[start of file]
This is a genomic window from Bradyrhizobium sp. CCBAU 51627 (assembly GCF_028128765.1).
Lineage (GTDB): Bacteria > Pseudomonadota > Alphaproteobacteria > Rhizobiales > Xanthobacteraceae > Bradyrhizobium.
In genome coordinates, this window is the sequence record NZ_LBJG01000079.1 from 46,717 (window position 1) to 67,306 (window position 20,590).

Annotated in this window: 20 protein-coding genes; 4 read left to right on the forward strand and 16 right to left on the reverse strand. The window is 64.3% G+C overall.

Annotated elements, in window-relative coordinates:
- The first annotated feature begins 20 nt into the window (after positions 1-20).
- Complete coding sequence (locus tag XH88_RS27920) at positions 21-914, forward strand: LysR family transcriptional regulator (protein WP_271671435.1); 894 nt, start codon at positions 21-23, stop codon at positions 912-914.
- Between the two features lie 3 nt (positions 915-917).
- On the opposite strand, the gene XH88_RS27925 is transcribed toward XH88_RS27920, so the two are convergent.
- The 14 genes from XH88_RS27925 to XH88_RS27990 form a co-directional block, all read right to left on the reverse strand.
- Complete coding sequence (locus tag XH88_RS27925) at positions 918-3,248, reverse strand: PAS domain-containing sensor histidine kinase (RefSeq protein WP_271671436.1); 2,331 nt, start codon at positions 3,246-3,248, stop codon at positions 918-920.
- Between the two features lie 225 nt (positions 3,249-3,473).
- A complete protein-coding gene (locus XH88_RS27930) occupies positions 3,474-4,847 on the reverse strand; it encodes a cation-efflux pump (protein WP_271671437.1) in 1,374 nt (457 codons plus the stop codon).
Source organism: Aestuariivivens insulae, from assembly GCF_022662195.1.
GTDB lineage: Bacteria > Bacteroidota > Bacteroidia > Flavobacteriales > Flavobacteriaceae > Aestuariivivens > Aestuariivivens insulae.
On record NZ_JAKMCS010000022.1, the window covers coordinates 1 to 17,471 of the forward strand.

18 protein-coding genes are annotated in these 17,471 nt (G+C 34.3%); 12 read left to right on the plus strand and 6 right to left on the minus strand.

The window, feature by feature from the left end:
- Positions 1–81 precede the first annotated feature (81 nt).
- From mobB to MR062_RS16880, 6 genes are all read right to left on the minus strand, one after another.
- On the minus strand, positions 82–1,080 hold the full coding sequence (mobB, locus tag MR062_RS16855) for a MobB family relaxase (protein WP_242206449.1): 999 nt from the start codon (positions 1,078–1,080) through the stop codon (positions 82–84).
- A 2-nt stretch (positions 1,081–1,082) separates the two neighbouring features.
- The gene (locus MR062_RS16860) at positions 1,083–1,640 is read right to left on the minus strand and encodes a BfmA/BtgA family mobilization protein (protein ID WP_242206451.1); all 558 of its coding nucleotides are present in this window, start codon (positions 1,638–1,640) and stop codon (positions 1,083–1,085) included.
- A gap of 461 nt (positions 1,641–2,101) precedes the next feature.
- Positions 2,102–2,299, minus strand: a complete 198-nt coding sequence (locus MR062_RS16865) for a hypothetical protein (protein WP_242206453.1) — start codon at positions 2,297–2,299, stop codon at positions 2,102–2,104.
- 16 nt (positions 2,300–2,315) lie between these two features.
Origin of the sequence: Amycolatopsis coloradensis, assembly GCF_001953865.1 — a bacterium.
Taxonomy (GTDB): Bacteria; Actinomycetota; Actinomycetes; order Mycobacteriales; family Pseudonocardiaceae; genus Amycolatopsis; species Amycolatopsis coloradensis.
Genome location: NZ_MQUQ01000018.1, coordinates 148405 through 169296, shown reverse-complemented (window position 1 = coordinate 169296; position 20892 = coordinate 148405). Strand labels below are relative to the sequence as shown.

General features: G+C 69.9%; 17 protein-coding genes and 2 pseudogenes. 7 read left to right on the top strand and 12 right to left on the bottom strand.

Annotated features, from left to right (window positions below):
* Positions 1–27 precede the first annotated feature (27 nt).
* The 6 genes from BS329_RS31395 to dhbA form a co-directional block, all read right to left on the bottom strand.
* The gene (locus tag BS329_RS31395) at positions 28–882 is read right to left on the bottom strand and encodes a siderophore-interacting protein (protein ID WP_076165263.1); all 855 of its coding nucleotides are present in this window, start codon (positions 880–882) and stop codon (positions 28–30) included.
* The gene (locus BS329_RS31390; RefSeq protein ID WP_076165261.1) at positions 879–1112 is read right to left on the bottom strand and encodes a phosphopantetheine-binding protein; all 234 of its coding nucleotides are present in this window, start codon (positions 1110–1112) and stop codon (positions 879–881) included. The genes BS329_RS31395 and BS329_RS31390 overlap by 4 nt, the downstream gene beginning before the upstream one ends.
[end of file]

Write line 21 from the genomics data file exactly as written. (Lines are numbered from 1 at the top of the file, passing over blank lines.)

- On the minus strand, positions 82–1,080 hold the full coding sequence (mobB, locus tag MR062_RS16855) for a MobB family relaxase (protein WP_242206449.1): 999 nt from the start codon (positions 1,078–1,080) through the stop codon (positions 82–84).